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New York Times Book Review[Hahn] conducts an opulent historical and geographical tour.
— Jascha Hoffman
From the pyramids and the Parthenon to the Sydney Opera House and the Bilbao Guggenheim, this book takes readers on an eye-opening tour of the mathematics behind some of the world's most spectacular buildings. Beautifully illustrated, the book explores the milestones in elementary mathematics that enliven the understanding of these buildings and combines this with an in-depth look at their aesthetics, history, and structure. Whether using trigonometry and vectors to explain why Gothic arches are structurally superior to Roman arches, or showing how simple ruler and compass constructions can produce sophisticated architectural details, Alexander Hahn describes the points at which elementary mathematics and architecture intersect.
Beginning in prehistoric times, Hahn proceeds to guide readers through the Greek, Roman, Islamic, Romanesque, Gothic, Renaissance, and modern styles. He explores the unique features of the Pantheon, the Hagia Sophia, the Great Mosque of Cordoba, the Duomo in Florence, Palladio's villas, and Saint Peter's Basilica, as well as the U.S. Capitol Building. Hahn celebrates the forms and structures of architecture made possible by mathematical achievements from Greek geometry, the Hindu-Arabic number system, two- and three-dimensional coordinate geometry, and calculus. Along the way, Hahn introduces groundbreaking architects, including Brunelleschi, Alberti, da Vinci, Bramante, Michelangelo, della Porta, Wren, Gaudí, Saarinen, Utzon, and Gehry.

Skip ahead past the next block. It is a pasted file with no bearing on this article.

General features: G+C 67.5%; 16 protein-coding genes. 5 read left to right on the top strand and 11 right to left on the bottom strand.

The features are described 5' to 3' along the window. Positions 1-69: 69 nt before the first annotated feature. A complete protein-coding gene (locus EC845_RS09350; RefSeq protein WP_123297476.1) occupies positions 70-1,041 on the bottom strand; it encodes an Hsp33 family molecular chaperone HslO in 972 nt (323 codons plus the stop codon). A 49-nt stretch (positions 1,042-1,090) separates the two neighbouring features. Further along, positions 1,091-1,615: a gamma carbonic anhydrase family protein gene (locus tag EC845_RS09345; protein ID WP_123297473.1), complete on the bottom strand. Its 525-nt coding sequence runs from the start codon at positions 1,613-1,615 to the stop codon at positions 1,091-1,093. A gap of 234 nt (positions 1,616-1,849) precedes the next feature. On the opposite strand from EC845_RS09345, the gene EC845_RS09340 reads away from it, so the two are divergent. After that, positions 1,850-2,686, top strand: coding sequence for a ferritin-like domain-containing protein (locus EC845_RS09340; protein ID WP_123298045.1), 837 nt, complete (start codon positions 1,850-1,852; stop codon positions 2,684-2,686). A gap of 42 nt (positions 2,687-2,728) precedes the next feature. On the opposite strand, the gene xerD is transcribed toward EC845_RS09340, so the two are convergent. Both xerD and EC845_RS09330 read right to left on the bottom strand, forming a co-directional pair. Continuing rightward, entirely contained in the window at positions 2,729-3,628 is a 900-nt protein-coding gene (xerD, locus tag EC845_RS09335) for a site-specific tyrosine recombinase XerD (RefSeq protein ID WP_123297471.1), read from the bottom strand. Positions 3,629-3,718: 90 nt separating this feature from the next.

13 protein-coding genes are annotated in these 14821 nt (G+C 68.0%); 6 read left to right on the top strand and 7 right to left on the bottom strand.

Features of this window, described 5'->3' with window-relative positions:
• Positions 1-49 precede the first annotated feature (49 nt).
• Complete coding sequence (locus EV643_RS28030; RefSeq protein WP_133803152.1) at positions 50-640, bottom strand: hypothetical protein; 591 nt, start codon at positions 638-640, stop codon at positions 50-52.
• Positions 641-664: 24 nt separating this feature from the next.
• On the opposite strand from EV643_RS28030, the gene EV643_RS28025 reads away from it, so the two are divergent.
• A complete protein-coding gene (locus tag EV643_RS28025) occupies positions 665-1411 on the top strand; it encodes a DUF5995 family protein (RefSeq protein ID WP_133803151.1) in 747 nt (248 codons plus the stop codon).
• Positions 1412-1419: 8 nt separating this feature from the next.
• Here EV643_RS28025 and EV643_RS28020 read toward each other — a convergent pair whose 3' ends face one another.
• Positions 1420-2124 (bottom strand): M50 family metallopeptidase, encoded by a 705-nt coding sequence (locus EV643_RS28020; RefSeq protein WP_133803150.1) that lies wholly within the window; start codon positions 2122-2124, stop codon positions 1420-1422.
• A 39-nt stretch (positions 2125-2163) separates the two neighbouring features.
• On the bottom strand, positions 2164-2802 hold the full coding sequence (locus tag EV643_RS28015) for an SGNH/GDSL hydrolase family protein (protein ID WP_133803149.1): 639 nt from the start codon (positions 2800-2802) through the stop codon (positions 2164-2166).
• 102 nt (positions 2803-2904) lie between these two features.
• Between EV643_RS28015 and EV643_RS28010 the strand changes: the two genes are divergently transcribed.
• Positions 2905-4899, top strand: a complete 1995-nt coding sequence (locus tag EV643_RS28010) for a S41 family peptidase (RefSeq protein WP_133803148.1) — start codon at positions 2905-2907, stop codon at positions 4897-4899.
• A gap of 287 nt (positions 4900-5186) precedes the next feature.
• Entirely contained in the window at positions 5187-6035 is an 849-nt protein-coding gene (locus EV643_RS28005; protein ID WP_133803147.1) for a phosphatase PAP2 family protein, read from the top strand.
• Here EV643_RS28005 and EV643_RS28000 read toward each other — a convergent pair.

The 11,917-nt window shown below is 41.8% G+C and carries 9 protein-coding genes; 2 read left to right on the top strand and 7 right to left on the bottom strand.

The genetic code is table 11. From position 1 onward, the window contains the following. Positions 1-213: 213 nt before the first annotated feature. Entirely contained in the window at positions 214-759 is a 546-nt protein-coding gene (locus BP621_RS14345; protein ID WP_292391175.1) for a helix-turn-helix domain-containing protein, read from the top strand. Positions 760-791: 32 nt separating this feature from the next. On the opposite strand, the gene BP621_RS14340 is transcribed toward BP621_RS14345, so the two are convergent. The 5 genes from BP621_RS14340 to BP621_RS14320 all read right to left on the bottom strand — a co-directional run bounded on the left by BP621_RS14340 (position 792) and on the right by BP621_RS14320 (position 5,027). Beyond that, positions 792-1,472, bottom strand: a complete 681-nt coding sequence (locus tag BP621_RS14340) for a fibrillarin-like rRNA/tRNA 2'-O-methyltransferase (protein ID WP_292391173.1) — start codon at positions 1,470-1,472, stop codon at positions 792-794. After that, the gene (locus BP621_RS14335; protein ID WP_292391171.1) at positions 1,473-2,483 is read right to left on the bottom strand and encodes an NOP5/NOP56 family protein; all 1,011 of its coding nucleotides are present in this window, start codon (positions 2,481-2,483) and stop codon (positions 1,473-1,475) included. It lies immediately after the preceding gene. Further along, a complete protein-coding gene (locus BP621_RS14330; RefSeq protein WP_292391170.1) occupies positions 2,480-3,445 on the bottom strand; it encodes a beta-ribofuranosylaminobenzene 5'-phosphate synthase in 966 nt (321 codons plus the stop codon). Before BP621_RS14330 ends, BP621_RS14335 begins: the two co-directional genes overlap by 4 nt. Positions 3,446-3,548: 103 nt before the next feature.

Rich in detail, this book takes readers on an expedition around the globe, providing a deeper understanding of the mathematical forces at play in the world's most elegant buildings.
One of Choice's Outstanding Academic Titles for 2013
"[Hahn] conducts an opulent historical and geographical tour."--Jascha Hoffman, New York Times Book Review